6 Mixed Martial Arts in the Olympics (Full List)

With nine games and 43 tournaments, the Olympic Programme debuted in 1896 in Athens, Greece. New games were introduced and previous ones were deleted at every new Olympic Session, with current concepts being introduced and previous ones being eliminated. Additionally, host nations have always had the choice of making their native sport.

All of these additional Olympic clubs are overseen and coordinated by the IOC which brings competitors from all across the world together to compete. The IOC ultimately decides whether sports would be added or removed, including which city will organize the next Olympics, with much criticism, discussion, and even bribes..

The Olympics have always been about man versus man or woman versus woman, and martial arts has been a popular physical combat sport at the Olympics since its inception. Wrestling was first competed in 776 BC, followed by boxing in 688 BC, chariot racing in 680 BC, and pancratium (Pankration), a hybrid of boxing and wrestling about 648 BC.

In fact, unlike today’s games, physical combat made up a substantial component of the ancient Olympics’ events and had few laws. Two decades later, at the 668 BCE Olympics, a kind of boxing known as Pyx (which means “with a clenched fist”) made its debut. One of the forerunners of current mixed martial arts was born in 648 BCE.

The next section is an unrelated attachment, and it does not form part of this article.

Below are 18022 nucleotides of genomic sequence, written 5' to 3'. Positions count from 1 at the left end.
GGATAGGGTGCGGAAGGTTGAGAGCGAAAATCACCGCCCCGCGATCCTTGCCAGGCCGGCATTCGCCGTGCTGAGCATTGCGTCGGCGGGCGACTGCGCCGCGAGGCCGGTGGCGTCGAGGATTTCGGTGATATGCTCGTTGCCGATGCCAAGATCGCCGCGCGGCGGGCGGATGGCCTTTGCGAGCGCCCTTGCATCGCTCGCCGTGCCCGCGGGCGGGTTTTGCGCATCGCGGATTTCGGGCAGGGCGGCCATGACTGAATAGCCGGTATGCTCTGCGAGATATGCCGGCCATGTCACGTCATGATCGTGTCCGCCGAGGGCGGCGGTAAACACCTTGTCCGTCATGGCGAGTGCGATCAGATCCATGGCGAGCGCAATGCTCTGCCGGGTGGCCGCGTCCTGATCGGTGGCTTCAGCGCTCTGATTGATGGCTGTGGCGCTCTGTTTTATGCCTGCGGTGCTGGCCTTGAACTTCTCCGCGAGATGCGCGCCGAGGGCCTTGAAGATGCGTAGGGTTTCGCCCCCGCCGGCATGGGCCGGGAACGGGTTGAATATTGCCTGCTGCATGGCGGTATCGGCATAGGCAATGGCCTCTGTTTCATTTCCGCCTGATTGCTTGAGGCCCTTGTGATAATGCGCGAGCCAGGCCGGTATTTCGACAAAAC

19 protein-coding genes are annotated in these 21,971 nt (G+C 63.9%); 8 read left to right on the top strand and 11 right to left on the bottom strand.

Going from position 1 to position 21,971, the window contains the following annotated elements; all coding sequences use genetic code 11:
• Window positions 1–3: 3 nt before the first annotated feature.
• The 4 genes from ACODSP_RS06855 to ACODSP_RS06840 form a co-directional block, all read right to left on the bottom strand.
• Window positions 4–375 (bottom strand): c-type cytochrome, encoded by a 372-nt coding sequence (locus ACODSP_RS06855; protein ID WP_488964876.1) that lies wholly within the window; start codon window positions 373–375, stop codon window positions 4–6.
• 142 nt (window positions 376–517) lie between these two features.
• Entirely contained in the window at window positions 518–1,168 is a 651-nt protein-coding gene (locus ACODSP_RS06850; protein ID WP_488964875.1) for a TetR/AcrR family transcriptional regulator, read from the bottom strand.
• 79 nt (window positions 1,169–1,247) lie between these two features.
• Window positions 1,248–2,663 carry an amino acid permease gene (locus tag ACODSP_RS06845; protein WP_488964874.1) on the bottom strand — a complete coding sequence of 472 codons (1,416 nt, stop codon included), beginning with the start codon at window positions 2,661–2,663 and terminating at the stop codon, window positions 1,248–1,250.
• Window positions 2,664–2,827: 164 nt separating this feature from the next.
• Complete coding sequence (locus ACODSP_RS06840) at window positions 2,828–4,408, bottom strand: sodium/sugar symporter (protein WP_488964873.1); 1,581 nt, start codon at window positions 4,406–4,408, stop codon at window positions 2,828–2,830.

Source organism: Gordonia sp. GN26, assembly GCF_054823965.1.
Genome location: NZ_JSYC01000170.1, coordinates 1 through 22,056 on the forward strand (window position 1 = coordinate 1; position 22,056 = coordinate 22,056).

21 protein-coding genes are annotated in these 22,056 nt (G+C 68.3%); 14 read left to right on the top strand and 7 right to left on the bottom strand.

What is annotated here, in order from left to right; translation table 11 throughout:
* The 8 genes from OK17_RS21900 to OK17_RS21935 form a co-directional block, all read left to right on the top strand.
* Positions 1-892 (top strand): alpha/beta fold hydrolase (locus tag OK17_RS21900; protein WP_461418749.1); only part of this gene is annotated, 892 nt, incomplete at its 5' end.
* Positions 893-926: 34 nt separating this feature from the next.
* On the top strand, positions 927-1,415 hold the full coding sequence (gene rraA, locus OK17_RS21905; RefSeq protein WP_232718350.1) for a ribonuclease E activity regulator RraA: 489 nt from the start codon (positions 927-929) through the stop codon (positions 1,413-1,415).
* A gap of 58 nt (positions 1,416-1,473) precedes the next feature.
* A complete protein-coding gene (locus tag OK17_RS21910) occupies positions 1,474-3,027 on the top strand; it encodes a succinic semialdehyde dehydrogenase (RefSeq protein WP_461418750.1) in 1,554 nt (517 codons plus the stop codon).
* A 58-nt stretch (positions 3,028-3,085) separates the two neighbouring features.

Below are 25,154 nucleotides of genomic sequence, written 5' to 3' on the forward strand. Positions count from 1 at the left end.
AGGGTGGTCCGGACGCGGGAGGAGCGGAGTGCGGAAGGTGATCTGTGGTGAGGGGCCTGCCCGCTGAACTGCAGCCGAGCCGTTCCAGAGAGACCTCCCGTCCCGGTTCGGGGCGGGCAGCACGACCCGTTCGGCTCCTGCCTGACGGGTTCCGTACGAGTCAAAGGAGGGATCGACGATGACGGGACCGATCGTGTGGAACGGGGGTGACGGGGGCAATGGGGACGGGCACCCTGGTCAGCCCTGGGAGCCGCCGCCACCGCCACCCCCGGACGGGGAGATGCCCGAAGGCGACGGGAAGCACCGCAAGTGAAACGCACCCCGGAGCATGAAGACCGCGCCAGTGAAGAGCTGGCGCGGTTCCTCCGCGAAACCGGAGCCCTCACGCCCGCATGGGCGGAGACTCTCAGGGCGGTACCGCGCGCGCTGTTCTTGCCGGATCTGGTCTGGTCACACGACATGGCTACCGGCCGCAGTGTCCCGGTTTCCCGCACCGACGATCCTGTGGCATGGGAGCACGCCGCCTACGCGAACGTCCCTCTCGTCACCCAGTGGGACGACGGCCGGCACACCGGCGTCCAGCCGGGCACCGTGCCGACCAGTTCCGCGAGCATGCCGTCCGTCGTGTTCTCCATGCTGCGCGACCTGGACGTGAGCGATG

At the Olympics, there are six martial arts. The Summer Olympics in Tokyo, which will be held in 2021, will feature judo, karate, boxing, fencing, taekwondo, and wrestling. 

Fencing, boxing, budo (Japanese martial arts), wrestling, savate (a French variation of kickboxing), and several other martial arts have competed in the Olympics over the years. Well, let us just take a deeper look just at martial arts that were recognized as Olympic sports (together with their distinct histories).

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1. Fencing

Fencing was brought to the Olympics for the very first time in 1896 in Athens, it has been a part of the Olympics ever since. Fencing for women had its International debut in Paris around 1924. The epée, Sabre, and foil are the primary weapons allowed to use in fencing. Individual and team tournaments are available in fencing.

Fencing as an organized sport did not begin until the late 1800s, despite the fact that swords have Swordplay extends back to the origins of cultures and has been utilized since the prehistoric period. 

The swordsmen are parries wearing masks (linked to their hats), enormous bibs, and padding over their ears, hinting that this relief shows practice combat or contest. Men’s fencing, on the other hand, has been a part of the Olympic Games since their reinstatement in 1896. The épée, together with the Sabre and foil, was included in the Olympic schedule like an individual competition in 1900. A team tournament in foil was introduced to the games in 1904, while the épée and the Sabre were introduced in 1908.